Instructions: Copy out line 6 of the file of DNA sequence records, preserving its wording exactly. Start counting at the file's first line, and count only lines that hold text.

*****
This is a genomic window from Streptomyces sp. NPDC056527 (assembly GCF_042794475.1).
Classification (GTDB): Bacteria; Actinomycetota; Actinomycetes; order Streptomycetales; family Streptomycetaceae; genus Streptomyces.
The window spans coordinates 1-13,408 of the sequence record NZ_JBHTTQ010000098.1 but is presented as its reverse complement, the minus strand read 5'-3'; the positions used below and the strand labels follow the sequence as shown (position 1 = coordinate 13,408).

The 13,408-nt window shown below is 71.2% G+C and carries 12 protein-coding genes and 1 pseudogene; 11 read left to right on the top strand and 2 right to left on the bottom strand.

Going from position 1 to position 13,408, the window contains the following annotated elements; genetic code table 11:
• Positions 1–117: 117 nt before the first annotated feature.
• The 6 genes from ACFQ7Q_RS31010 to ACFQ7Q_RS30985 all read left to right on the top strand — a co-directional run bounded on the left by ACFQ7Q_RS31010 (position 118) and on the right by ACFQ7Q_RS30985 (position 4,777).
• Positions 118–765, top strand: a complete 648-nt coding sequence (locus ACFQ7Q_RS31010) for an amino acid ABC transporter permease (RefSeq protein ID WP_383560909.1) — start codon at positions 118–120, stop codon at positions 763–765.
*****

• Positions 1–117: 117 nt before the first annotated feature.